Picture it, it’s nearing October and the Red Sox and Yankees are meeting at Fenway for a final showdown. The pennant is potentially on the line (or at least a playoff appearance). Tensions are high. Mariano Rivera is on the mound. David Ortiz is at the plate. Tie game. Bottom of the 9th. Bases loaded. Full count. Two outs. Rivera just got off the disabled list and his shoulder may be troubled. Ortiz has had his number all season but he’s been slumping lately too; fatigued from the season and a lingering wrist injury. One pitch will set the teams fates. Win or lose. Here it comes.
Now adjust your screen. The same scenario is actually playing out in a video game on your PS3 or Xbox 360. The video game is mirroring reality. You’re playing a friend for bragging rights and beer. Same playoff race. Same scenario, right down to the injuries and fatigue.
To make the virtual reality display possible, unlike traditionally hard coded “set and forget” games, your console called ESPN.com (or an equivalent statistics site) through its Internet connection. The players’ latest trends and statistics were downloaded to the console’s hard drive and the game play altered. The play of Ortiz and Rivera reflects their real injuries and their historical match ups from the current season
To some the idea sounds farfetched but it isn’t, it’s a concept called “Dynamic Gaming” and it’s actually a reality in some games today.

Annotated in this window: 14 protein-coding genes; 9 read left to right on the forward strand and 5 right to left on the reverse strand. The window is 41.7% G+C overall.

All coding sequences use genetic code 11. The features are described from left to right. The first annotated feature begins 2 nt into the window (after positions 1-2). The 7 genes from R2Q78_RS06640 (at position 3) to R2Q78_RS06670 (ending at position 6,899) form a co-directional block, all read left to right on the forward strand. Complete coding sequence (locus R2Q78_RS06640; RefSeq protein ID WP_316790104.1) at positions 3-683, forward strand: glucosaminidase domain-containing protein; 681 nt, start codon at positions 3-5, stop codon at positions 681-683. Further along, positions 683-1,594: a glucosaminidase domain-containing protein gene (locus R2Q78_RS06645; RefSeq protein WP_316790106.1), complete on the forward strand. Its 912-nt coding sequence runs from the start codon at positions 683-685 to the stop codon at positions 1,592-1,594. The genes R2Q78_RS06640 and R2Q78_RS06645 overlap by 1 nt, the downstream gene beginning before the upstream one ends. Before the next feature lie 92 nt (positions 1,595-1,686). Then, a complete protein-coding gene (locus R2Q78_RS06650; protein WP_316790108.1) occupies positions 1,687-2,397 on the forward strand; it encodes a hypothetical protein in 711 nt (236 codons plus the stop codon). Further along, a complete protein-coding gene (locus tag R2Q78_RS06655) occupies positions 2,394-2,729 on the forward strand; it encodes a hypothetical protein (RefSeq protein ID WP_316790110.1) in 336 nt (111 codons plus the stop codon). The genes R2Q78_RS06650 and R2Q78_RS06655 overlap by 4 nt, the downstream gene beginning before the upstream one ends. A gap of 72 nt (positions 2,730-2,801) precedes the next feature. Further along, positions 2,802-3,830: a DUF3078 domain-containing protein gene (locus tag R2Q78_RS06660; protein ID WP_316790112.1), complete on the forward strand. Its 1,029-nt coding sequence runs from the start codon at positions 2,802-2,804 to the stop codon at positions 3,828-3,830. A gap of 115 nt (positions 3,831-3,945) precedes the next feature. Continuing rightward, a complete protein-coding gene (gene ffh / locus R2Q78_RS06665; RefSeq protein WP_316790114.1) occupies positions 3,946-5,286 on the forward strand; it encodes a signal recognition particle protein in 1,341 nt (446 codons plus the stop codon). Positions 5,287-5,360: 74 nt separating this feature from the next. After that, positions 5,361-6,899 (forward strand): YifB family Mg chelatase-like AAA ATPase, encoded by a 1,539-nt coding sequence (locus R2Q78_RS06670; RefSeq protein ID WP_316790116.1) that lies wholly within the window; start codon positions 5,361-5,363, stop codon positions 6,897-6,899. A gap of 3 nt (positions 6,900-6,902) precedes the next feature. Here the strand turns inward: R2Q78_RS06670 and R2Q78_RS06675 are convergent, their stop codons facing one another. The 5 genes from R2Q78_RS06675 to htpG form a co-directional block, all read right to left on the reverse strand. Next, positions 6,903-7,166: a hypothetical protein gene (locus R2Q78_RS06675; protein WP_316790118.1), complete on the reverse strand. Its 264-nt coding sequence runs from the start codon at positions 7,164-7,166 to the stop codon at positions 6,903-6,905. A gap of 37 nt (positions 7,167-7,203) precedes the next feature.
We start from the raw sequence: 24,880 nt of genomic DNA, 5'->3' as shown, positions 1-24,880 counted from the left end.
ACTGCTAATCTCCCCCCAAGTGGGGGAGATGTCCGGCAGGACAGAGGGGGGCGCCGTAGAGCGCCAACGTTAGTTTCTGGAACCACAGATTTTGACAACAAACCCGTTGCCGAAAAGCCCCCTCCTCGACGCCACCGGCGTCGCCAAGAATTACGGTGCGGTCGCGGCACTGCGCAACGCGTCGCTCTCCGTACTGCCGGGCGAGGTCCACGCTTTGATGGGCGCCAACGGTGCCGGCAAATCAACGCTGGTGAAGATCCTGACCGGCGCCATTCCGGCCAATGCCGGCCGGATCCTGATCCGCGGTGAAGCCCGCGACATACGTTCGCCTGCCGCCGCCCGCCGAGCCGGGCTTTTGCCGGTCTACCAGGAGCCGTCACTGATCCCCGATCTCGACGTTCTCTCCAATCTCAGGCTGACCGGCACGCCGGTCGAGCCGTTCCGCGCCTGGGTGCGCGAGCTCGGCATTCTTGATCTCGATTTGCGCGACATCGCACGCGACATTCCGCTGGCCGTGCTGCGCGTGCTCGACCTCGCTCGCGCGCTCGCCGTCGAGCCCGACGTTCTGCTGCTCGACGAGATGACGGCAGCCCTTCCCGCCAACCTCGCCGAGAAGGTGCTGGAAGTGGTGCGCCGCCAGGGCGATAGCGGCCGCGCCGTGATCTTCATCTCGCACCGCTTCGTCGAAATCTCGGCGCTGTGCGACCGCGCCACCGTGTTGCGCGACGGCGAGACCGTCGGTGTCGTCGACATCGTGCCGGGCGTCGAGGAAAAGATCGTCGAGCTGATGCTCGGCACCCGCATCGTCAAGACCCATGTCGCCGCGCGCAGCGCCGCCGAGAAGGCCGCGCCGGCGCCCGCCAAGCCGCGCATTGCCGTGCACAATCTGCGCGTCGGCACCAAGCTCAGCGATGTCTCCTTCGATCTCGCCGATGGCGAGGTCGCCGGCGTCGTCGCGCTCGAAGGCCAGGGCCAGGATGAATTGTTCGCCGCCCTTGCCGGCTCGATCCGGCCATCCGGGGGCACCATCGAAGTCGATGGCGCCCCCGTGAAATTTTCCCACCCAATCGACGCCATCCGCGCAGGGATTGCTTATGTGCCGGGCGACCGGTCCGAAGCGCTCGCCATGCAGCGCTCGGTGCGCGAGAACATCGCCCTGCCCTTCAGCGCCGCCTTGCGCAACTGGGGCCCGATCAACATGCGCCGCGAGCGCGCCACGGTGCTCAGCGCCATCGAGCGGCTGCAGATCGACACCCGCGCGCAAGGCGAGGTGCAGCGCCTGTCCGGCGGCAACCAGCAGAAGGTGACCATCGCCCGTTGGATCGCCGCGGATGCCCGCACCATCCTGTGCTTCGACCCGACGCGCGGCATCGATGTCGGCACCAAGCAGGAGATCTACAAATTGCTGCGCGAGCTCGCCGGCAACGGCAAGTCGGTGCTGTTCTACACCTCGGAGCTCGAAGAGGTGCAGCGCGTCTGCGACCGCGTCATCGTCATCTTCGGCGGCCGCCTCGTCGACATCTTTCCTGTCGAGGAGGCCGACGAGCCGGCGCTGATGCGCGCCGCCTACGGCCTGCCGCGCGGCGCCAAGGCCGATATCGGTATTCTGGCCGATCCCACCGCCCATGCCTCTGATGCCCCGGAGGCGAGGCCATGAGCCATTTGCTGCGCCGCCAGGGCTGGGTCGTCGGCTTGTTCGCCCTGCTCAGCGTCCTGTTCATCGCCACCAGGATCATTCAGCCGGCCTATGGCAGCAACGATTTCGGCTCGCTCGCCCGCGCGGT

Electronic Arts first roled out a commercial demonstration last year. Through a partnership with The Weather Channel that slipped largely under the radar of most major media (the Metue profile is here), EA enabled it’s NCAA Football title to change the weather at the game’s virtual stadiums to match the real world. As described in the press release at the time: "Every time a player with a live Internet connection loads a new game, they have the option to choose real-time weather from TWCI. The video game will then use the current conditions at the selected location to create the weather experience for that game."
It was clear then, weather was just the beginning. Earlier this summer, EA unveiled the second generation. They’ve called it Dynamic DNA. It’s an extensive evolution to be featured in their NBA Live 2009 release in October. (Update 8/20: other EA Sports games will also include Dynamic DNA. More info at the end of the article)
Comparing Dynamic DNA to the weather experiment is like comparing a ’57 Corvette to a Ford Model-T.
According to details published on EASportsWorld.com by one of the producers, Dynamic DNA brings an artificial intelligence component to the game that adjusts to details as slight as which hand a basketball player is favoring. It use a “tendency chart that breaks down what the player is going to do when they receive the ball in that particular position on the court.”
The data is drawn from the same statistical database used by NBA coaches. With it Dynamic DNA can adjust to a player’s hot (or cold) streaks throughout the season. If Shaq becomes a free-throw genius midway through, the game (if Dynamic DNA is turned on) can adjust. It can track player and team performances. Offense and defense. Video game players can even use a “rewind” feature to adjust their game (and player performances) to a recreate a historical matchup from earlier in the season.
From an entertainment perspective it’s an exciting phenomenon, especially for the world of sports simulation games, but the more I think about it, it seems the business potential of dynamic gaming might be an even more interesting story: